Throughout most of 20th century, various state agencies and courts often placed Native American children who were orphaned or homeless or judged to be neglected or abused with non-Indian families.
In some states, up to 25 to 35 percent of children were removed from their homes at some point, according to Congressional records. Further, 80 to 90 percent of these children ended up in non-Indian homes. This action tore children away from their tribes, their extended families and their cultures.
In 1978, the U.S. Congress moved to reverse this trend by enacting the Indian Child Welfare Act of 1978. The Act and subsequent amendments, among other things:
Called for legal counsel for parents.
Required proof of alleged abuse or neglect.
Gave tribal courts jurisdiction over Native American children.
Mandated that children be placed in homes that "reflect the unique value of Indian culture."
However, there are thousands upon thousands of Native Americans who already have grown up ourside their cultures. In addition, the problem continues because some children are still being placed outside their tribes. Critics contend many states have violated the spirit of the law by creating and finding exemptions to the Act.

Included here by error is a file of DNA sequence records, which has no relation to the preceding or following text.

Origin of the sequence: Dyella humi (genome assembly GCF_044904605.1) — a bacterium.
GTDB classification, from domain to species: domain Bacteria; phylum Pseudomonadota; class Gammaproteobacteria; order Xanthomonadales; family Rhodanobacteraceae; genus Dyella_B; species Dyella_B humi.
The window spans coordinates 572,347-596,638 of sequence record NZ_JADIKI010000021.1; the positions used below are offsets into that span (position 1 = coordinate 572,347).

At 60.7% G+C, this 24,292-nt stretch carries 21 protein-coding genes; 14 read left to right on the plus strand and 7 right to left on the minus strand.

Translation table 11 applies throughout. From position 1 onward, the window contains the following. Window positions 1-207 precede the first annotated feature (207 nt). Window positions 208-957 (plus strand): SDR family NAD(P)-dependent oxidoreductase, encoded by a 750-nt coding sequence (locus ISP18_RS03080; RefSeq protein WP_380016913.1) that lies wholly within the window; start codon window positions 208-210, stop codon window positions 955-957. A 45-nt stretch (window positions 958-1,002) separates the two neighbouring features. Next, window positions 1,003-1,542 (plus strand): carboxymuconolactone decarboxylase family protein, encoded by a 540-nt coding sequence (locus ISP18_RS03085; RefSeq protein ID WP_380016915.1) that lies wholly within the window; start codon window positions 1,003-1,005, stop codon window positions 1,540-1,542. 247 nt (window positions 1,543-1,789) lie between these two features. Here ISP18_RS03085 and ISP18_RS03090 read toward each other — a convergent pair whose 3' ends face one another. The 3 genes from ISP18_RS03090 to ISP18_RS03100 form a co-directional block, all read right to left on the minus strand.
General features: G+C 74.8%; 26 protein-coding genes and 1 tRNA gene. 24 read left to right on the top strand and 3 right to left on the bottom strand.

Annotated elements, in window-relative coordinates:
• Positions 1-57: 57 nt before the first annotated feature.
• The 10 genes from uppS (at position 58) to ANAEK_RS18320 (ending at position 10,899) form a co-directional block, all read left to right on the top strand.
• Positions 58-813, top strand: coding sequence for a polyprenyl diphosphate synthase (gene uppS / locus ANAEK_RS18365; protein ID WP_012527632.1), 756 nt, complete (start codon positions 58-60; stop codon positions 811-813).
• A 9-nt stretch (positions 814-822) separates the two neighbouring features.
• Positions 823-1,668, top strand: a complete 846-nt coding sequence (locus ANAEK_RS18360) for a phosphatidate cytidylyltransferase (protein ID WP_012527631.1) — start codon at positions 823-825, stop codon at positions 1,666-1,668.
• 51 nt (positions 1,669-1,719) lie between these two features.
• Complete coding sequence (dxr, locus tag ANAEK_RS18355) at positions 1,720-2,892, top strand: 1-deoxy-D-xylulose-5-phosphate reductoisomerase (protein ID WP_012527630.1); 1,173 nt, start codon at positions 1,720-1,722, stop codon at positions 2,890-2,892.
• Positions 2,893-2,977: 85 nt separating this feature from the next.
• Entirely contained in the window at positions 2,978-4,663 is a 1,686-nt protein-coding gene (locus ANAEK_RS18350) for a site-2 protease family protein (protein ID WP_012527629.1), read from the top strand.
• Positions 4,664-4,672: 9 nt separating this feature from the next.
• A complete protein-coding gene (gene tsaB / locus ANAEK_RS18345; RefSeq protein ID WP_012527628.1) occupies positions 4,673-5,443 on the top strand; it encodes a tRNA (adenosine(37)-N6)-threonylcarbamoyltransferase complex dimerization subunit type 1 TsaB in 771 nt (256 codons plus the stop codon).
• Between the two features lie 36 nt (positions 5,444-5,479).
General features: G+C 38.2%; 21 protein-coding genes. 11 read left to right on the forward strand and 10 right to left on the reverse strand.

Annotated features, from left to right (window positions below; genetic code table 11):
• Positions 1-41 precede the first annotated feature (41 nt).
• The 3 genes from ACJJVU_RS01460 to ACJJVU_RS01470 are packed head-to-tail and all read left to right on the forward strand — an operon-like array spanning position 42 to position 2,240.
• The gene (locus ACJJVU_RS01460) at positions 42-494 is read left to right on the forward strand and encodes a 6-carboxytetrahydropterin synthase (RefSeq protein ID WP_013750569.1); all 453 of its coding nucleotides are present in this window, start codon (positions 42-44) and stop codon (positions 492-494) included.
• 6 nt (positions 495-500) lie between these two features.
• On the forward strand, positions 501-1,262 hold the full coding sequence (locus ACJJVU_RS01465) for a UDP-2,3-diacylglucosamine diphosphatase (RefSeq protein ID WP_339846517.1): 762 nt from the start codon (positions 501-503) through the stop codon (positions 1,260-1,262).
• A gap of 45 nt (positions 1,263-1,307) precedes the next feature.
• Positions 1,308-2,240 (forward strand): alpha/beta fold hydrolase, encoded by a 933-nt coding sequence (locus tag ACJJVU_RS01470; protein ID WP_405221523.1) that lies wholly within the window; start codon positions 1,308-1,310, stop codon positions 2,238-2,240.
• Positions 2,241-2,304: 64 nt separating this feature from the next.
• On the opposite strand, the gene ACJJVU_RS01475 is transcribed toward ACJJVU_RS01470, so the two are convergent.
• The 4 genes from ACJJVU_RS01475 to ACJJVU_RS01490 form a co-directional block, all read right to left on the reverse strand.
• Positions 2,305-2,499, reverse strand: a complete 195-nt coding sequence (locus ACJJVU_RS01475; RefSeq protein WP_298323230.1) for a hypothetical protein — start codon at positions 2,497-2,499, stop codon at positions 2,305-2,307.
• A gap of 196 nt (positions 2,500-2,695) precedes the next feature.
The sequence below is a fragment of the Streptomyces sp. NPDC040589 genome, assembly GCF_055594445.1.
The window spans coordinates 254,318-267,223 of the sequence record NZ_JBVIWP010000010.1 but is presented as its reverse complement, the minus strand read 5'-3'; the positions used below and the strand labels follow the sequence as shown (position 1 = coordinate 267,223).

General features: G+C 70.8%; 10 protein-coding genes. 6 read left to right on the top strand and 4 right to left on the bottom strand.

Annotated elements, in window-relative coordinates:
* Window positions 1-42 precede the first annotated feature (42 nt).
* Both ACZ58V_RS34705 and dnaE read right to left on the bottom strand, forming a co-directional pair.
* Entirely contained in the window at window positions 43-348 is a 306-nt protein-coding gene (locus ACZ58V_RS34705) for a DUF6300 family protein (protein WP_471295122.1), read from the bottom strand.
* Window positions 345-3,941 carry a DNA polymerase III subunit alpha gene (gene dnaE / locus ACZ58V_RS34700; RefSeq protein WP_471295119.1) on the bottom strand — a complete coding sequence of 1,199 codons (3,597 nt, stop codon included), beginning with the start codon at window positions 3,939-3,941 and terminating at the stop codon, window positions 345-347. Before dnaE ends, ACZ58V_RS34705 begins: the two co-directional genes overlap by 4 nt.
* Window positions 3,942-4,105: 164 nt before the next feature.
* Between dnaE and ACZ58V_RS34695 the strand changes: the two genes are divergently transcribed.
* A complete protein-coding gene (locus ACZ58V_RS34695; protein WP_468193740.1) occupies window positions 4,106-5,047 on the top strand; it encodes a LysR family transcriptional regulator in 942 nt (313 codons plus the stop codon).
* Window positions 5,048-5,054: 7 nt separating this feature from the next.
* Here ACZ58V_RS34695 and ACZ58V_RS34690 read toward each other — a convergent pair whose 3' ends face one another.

The tragic story of Lost Bird inspired the creation of the Lost Bird Society, which strives to help these present day lost ones find their heritage. To find out more, check the Web site at http://lostbirdsociety.zintka.webjump.com.
The non-profit National Indian Child Welfare Association also helps tribes throughout the United States by "helping to strengthen and enhance their capacity to deliver quality child welfare services." The group offers assistance with community development and public policy development and serves as an information exchange. For details see the Web site at www.nicwa.org or write: National Indian Child Welfare Association, 5100 SW Macadam, Suite 300, Portland, OR 97201.